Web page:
This gnarly fungus makes cicadas hypersexual

'We probably wouldn’t attempt to mate. We would just feel awful, lay down, and die.'
an infected periodical cicada with a white fungal plug on its abdomen

White fungal plugs that look like gumdrops covered in chalk dust are a telltale sign of a Massospora cicadina infection. Matt Kasson

As we wait for this spring and summer’s “cicadapocalypse,” when trillions will emerge across the Southern and Midwestern United States, some of the bugs may face a predicament that sounds straight out of science fiction. A sexually transmitted fungal pathogen exclusive to these periodical insects called Massospora cicadina can control them like “a puppet master.” It causes the infected cicadas to act hypersexual and infect other bugs before they eventually die.

Abdomens pierced open by a fungus

Massospora cicadina can affect both broods of periodical cicadas set to emerge in the coming weeks and months. Brood XIII–the Northern Illinois Brood–will emerge for the first time since 2007 and stretches across parts of Indiana, Wisconsin, Iowa, and northern Illinois. Some of Brood XIX–the Great Southern Brood–will overlap with Brood XIII. The Great Southern Brood last emerged in 2011 and is primarily located in Arkansas, Missouri, Tennessee, Alabama, George, North Carolina, South Carolina, and southern Illinois.

When they emerge, the cicadas molt into adults. Within a week to 10 days, this fungus opens up the backs of their abdomens. Scientists are still not sure when in their life cycle cicadas can initially become infected with Massospora cicadina, but the prevailing hypothesis is that they are infected on their way up from the ground.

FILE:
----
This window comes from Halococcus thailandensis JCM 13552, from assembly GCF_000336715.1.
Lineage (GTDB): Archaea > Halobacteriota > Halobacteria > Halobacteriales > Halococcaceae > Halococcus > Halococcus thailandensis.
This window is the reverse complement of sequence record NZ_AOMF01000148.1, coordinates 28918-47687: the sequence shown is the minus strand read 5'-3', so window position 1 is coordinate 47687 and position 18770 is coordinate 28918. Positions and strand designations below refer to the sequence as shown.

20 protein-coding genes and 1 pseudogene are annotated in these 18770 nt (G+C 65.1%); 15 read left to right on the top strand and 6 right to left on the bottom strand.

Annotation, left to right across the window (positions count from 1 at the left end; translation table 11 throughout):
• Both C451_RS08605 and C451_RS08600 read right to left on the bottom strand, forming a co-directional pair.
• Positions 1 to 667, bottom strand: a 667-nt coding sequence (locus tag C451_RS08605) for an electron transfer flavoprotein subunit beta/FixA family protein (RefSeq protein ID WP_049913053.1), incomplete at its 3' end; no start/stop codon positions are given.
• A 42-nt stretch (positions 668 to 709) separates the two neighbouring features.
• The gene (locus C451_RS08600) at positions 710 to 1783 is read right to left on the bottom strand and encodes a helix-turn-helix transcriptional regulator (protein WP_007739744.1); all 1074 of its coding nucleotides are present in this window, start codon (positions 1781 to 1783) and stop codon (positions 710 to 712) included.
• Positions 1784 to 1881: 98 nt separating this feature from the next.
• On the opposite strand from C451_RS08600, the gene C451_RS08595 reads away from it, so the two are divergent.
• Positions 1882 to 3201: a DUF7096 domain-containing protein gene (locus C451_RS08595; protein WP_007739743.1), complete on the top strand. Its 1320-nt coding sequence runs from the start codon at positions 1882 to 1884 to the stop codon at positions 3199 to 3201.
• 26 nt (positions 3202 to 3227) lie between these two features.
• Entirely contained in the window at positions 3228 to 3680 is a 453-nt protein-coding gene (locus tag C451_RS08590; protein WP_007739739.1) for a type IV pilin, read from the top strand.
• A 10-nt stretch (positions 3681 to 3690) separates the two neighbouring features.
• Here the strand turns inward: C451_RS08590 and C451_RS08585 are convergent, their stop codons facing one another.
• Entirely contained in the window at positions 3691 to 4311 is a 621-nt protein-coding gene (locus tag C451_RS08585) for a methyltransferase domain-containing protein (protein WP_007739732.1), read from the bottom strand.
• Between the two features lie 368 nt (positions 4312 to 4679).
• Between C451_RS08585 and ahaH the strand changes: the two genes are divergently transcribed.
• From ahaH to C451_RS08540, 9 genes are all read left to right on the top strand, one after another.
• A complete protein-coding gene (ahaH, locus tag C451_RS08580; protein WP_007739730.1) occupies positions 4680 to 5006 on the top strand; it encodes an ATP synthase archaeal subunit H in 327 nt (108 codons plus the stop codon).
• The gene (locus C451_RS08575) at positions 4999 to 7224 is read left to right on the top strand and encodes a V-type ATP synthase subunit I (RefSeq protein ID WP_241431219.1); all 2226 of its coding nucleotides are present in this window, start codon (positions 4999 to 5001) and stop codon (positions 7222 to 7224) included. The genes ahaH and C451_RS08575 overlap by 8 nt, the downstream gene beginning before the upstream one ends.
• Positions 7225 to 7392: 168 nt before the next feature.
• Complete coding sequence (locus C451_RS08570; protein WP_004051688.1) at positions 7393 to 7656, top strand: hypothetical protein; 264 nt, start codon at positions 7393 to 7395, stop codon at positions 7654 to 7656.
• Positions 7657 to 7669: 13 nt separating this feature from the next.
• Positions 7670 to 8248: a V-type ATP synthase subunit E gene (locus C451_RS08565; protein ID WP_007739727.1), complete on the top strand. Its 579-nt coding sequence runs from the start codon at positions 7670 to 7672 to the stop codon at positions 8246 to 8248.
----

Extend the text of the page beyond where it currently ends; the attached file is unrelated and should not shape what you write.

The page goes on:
[Related: This parasite deploys mucus slime balls to make ‘zombie ants.’]

According to West Virginia University mycologist Matt Kasson, the infected cicadas look like they have “a gumdrop that’s gotten wet and dropped in chalk dust,” on them.

“If you look at a fungus infected cicada, you’ll see that basically, the backside of the body has been replaced by this chalky white fungal plug,” Kasson tells PopSci. “Now, if you or I had our abdomens pierced open by a fungus or a third of our body was replaced by some parasite, we probably wouldn’t feel well. We probably wouldn’t attempt to mate. We would just feel awful, lay down, and die.”

infected cicada with a chalky white fungal plug on its abdomen
An infected Brood X 17-year cicada collected in Woodbridge, Virginia in 2021. CREDIT: Matt Kasson.

However, infected cicadas continue to fly around as if nothing is wrong with them even as their genitalia have been consumed by a fungus. They can do this because the fungus has sent them into a period of prolonged wakefulness–a time of increased stamina.

“A hypothesis for that prolonged wakefulness is that the fungus is producing an amphetamine called cathinone,” says Kasson. Kasson says it is similar to one of the synthetic stimulants commonly found in “illegal bath salts that were banned because of the aggressiveness that [they] would cause.”